Duterte’s Regime: Brutal But Effective

Photo courtesy of the EPA

Drug dealers and addicts alike languish in an overcrowded cell in Manila.

will not defend Duterte’s words. I’ll defend his actions. The things he says, at least the words that get reported internationally, range from ungentlemanly to despicable. I don’t especially care. Bluster is exactly that: bluster. Real change – making tangible improvements to ordinary lives – is what counts in leadership, a lesson Americans would’ve done well to learn in the past eight years. If words offend you, the fault is your own.

Duterte is the Filipino president, not a diplomat. I look at what he’s accomplished on the ground at home: stability, efficiency, lower and middle classes who for the first time believe they have a shot at a quality of life. I did not expect a guy with high-brow speeches and lofty ideals or talk of change that never happens. This is the opposite of elitist politics the usual Filipino way. Duterte is a street fighter, a colleague of Manny Paquiao, a rough-hewn commoner.  Nobody said he was finely educated or had any understanding of history, in the East or the West. Yes, he’s a rabble-rouser. Yes, he may eventually turn dangerous. Yes, he has instituted fundamental change in his society in a way that scares the corrupt elite as they see their selfish grip on power slowly slipping away.

What has he done in his first five months? I’m not talking about state dinners and fancy receptions. I mean the things that count to his people. Some are what we, in America, take for granted, but they represent significant change to the daily lives of people in a country accustomed to having 25% of the population in poverty, vast inequality, and government controlled by the wealthy. Suddenly, bureaucracy is trimmed and efficient; enormous lines at banks, public offices, and airports are disappearing as the new government ensures its workers fulfill their duties. Millions of people who never had any idea of how their untrusted government worked can now watch the first ever dedicated TV channel broadcasting from the country’s congress. Free public Wifi is expanding in all cities, a boon that cannot be understated in a country with basically no alternative telecommunications or information access.  With such dire prospects and strife at home, more Filipinos work overseas than in any country except Mexico ­— close to 15% of the population. Duterte has implemented huge changes, prioritizing more efficient processing of documents and reduced fees for this overseas labor, a pillar of the economy.

But most important to the masses, and apparently most objectionable to Westerners, is his harsh approach to establishing peace and security. It may not have made the front page of The New York Times, but before Duterte’s presidency, violent crime, fueled beyond any doubt by drug proliferation, was even more rampant in the Philippines. Duterte appealed to the masses about this issue and is now delivering the goods. Just two months into the new administration, nationwide crime is down 49% from a year ago. This is hope and change to believe in. The safety of Davao City, once the only oasis of calm when Duterte was its mayor, is spreading everywhere. There’s no confusion among ordinary people about the connection between drugs and crime. The recent crackdown on dealers and addicts, regardless of whether anyone thinks it is excessive or inhumane, has brought welcome stability to the streets and schools.  An overwhelming majority of Filipinos will tell you that the people who died before Duterte’s inauguration were the victims, and those dying now are the perpetrators.  Blood in the streets is never pretty, but for the first time, the Filipino people are looking at the results of an efficient and less corrupt government – and the people like it.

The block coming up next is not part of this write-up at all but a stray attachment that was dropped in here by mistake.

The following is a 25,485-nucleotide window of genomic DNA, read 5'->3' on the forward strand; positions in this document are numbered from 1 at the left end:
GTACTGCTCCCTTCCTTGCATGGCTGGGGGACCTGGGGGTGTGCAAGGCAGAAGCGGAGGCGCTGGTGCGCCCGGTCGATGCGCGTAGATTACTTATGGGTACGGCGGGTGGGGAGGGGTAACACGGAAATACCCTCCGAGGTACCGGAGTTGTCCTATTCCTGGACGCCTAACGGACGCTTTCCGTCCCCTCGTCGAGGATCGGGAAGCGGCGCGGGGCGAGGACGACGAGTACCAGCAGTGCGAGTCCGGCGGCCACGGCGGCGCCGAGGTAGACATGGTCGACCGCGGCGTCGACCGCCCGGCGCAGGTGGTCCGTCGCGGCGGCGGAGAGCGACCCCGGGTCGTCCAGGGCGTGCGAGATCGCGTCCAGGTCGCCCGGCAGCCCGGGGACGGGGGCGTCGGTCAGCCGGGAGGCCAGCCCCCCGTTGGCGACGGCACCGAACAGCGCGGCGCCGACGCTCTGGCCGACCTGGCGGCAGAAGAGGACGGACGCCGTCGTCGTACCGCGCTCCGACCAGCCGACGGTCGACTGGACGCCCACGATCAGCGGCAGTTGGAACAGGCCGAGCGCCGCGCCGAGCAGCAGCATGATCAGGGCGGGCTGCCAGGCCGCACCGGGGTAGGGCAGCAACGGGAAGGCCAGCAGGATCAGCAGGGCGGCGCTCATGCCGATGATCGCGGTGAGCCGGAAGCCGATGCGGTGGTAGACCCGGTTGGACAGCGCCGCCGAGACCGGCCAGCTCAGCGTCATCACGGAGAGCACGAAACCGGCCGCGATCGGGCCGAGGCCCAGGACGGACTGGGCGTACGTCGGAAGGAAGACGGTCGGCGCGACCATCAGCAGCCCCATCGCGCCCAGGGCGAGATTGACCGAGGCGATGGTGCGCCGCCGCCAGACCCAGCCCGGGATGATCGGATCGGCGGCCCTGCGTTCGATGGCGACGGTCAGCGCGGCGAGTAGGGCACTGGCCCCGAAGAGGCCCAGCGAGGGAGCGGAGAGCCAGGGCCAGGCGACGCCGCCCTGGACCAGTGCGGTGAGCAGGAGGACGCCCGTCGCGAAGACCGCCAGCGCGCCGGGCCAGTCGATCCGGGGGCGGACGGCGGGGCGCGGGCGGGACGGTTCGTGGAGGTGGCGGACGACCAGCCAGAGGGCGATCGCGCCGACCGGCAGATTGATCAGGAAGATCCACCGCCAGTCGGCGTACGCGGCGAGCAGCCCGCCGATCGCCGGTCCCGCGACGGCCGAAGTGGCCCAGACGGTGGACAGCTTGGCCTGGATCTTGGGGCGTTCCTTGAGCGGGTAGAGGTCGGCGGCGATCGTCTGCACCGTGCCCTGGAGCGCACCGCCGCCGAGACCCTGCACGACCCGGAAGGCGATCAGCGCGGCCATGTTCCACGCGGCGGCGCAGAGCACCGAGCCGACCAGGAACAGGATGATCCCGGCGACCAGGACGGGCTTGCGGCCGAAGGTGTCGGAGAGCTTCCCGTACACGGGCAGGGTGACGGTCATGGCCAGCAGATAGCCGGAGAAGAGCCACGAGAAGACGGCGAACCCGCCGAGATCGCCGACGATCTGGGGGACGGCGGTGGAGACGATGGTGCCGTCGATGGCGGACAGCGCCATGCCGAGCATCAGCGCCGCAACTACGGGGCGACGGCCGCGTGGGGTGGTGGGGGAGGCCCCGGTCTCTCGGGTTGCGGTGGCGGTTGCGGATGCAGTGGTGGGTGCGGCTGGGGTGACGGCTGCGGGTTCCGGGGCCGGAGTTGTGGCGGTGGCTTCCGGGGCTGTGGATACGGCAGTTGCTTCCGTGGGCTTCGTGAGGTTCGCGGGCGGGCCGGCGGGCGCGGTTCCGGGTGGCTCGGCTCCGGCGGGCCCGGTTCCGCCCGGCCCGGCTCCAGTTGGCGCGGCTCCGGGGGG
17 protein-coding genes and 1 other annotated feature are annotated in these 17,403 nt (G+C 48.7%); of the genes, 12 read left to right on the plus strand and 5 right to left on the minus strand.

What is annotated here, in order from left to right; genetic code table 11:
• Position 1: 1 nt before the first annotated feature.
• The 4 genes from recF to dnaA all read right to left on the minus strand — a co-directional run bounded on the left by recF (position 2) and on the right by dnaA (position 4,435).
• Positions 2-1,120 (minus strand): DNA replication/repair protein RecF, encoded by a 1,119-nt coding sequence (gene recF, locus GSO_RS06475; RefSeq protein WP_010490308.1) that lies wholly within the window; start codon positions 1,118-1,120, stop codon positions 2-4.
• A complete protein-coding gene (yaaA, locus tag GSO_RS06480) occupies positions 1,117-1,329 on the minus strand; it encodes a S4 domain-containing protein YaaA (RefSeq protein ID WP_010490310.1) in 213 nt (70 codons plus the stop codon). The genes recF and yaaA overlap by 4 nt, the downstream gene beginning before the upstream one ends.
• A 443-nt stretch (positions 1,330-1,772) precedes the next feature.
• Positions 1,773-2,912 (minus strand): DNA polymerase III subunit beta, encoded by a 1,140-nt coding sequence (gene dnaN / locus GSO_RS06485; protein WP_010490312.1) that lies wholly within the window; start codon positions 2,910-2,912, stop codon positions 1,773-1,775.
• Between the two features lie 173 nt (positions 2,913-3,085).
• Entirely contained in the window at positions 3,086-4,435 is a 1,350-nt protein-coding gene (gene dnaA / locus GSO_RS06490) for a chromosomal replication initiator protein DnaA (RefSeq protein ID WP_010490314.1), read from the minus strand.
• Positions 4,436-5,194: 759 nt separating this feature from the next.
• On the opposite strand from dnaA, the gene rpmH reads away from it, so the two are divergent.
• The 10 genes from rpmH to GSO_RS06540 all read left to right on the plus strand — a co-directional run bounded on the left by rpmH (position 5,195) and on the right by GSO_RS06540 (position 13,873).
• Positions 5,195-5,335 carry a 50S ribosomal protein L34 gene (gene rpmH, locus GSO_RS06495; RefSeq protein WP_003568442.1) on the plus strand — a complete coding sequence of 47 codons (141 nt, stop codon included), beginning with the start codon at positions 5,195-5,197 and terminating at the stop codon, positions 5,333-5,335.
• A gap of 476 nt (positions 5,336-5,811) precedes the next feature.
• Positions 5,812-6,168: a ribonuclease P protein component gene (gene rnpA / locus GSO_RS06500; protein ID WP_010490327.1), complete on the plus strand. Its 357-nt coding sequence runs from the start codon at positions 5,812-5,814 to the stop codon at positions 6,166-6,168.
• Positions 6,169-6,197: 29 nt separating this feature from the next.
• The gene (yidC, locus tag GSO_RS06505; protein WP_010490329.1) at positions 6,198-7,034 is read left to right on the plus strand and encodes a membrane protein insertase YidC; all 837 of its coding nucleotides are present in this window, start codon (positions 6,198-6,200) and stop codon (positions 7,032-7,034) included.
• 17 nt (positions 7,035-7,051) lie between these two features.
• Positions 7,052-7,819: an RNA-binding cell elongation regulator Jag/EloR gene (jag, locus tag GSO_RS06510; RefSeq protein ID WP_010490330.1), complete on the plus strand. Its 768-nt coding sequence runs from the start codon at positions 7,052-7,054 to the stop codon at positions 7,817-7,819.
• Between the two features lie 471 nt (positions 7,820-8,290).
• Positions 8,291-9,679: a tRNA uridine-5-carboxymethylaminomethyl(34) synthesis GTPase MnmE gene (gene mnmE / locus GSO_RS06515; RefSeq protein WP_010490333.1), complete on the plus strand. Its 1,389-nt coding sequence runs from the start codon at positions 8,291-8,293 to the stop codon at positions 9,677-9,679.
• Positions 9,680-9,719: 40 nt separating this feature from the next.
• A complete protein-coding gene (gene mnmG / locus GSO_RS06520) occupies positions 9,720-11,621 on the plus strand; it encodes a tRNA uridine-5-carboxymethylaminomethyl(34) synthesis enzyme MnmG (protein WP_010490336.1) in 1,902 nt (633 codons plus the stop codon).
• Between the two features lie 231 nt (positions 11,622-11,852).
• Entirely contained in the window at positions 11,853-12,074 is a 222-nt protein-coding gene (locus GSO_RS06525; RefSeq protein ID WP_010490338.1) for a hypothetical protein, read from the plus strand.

Yes, extra-judicial killings are abhorrent to our society – because we enjoy civil society.  The Philippines never reached that stage; in truth, it has been an impoverished, crime-infested hot mess where only the wealthy are insulated and the masses lie low. If you want to demand a more careful and restrictive legal process against local drug trade, what you may really be saying is that you’re okay with the persistence of rampant crime. Ask the ordinary people. Ask why only corrupt politicians, drug lords, and the ultra-rich (the third often related to the first two) are speaking out against the president. The people’s love for this man is still growing. The lower classes feel all changes on the ground are to their benefit in a country whose government has never served them before. The middle class believes security and anti-corruption will allow them to build new businesses beyond the clutches of government-supported industries. Ask the people about extra-judicial killings and they’ll tell you that all they know is that in their neighborhoods and villages there are suddenly fewer rapists, killers, and drug-pushers. They’ll tell you children play in the streets for the first time and that universities are no longer synonymous with rape.

Ask these people if they care about their president’s disgusting street-vocabulary, misogyny, and rants about global issues he knows nothing about. They may be embarrassed, but safety and efficiency are prizes they value above all else. The rest is just background noise.  Liberalism isn’t automatic; it is built on stability and a government that responds to the needs of the many, not just the privileged few. The Philippines found a leader who, for better or worse, is producing results on these basic conditions. The results, not the methods, are what the Filipino people care most about. They will wait for improved methods later, because they know that without Duterte, their nation’s status quo would never have changed for the better.    

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